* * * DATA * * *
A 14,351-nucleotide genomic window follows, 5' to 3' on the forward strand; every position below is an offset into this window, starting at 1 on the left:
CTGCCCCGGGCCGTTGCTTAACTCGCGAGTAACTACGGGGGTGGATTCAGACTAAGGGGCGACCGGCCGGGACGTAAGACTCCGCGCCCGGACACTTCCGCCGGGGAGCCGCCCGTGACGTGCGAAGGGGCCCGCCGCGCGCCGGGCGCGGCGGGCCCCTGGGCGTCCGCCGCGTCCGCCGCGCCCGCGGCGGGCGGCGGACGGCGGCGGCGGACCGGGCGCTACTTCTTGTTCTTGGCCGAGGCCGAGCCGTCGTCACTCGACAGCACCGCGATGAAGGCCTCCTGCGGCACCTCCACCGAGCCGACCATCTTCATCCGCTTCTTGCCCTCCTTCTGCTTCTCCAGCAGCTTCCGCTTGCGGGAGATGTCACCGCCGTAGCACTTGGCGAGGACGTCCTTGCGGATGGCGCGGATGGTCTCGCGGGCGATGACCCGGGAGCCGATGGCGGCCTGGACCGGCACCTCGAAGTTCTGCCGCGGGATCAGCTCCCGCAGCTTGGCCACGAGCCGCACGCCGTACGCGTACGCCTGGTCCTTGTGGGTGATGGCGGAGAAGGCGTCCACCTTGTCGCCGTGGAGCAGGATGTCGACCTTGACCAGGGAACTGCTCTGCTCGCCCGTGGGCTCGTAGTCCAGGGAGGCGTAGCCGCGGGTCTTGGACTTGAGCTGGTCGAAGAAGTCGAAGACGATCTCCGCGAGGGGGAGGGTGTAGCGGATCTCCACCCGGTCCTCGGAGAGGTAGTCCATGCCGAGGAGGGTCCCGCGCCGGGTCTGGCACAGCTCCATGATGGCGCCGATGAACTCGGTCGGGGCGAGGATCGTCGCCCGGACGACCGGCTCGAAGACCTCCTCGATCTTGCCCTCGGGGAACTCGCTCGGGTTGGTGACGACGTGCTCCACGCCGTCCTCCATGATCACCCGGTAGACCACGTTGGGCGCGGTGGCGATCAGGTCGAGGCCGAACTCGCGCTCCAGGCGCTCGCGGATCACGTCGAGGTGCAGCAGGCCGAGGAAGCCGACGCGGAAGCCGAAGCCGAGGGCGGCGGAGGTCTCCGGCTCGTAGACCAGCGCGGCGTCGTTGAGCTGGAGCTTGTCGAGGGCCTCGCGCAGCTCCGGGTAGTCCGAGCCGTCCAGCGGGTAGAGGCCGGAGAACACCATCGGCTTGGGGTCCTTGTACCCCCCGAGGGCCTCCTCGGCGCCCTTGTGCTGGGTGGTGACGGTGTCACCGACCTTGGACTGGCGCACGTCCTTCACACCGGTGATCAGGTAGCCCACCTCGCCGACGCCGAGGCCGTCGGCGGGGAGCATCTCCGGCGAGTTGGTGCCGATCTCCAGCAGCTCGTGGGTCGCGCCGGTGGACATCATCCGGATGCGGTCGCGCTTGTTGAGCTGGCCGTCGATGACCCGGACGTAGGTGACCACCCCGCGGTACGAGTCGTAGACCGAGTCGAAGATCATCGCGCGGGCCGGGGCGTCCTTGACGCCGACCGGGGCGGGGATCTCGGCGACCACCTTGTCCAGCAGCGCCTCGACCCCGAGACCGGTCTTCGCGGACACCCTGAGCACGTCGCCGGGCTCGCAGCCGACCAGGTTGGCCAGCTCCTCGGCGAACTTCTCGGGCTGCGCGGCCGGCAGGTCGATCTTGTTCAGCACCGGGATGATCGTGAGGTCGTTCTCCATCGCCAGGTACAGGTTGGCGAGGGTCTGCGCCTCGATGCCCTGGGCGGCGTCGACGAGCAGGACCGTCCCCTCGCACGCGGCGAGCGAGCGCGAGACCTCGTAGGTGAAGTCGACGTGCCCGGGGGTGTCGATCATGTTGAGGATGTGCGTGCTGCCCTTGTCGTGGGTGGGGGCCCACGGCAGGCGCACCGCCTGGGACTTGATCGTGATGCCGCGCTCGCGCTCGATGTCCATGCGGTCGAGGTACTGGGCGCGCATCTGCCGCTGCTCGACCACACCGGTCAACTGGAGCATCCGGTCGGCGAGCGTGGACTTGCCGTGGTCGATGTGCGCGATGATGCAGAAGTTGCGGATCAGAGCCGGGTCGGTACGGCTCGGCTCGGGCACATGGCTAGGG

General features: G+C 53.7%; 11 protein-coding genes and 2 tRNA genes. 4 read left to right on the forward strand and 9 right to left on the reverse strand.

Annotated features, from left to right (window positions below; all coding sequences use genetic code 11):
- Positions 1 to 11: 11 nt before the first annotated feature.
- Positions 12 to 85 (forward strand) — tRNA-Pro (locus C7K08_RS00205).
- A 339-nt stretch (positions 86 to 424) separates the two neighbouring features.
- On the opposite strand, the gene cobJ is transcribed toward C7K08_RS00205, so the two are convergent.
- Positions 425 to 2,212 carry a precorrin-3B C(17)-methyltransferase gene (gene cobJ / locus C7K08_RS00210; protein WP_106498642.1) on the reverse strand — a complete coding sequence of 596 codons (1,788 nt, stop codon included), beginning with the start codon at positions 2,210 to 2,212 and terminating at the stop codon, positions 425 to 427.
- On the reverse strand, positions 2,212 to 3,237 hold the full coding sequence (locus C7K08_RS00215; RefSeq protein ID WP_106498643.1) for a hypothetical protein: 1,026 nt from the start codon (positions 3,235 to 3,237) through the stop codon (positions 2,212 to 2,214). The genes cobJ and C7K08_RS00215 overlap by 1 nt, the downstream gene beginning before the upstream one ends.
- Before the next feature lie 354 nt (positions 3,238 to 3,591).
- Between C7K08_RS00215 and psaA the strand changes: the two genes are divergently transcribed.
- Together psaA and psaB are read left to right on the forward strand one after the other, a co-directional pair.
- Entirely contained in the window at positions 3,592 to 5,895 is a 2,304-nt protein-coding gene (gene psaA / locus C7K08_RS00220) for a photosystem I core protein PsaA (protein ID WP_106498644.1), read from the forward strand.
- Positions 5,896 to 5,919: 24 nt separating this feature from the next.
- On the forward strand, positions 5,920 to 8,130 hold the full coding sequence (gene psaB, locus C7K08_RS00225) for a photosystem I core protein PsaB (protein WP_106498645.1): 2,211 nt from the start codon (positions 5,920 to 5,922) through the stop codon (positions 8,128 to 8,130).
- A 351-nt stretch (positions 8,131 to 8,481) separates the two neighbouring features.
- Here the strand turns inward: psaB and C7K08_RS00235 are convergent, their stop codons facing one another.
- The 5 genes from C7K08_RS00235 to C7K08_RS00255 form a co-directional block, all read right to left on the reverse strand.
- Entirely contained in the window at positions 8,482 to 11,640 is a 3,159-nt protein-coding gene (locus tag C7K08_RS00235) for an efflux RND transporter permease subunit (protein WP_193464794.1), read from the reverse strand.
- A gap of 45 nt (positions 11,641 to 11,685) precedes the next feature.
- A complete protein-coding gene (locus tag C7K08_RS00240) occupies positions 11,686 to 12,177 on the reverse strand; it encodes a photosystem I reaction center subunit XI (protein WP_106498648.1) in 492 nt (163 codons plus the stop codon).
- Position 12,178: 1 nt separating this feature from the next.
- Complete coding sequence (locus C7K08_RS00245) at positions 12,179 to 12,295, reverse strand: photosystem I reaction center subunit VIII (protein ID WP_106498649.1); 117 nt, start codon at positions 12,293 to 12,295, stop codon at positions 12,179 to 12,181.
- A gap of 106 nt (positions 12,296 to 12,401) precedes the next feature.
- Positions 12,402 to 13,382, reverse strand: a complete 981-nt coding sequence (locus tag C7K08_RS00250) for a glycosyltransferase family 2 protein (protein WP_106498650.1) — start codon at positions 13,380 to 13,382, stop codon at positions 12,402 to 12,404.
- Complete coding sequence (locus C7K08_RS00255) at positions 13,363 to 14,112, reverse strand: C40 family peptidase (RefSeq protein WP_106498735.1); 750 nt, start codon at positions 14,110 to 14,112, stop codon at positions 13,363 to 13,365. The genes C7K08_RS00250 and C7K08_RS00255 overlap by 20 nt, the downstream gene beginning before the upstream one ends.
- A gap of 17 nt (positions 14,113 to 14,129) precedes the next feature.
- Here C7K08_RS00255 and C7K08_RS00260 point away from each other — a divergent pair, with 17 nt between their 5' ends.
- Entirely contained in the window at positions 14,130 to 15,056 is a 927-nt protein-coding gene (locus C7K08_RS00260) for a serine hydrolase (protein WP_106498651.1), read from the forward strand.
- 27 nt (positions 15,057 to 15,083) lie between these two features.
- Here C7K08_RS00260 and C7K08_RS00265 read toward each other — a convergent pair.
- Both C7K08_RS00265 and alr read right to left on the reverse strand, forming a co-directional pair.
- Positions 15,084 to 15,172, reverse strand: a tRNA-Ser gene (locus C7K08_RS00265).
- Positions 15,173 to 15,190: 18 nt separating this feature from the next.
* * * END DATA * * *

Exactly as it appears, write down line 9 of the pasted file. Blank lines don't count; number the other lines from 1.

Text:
- Positions 425 to 2,212 carry a precorrin-3B C(17)-methyltransferase gene (gene cobJ / locus C7K08_RS00210; protein WP_106498642.1) on the reverse strand — a complete coding sequence of 596 codons (1,788 nt, stop codon included), beginning with the start codon at positions 2,210 to 2,212 and terminating at the stop codon, positions 425 to 427.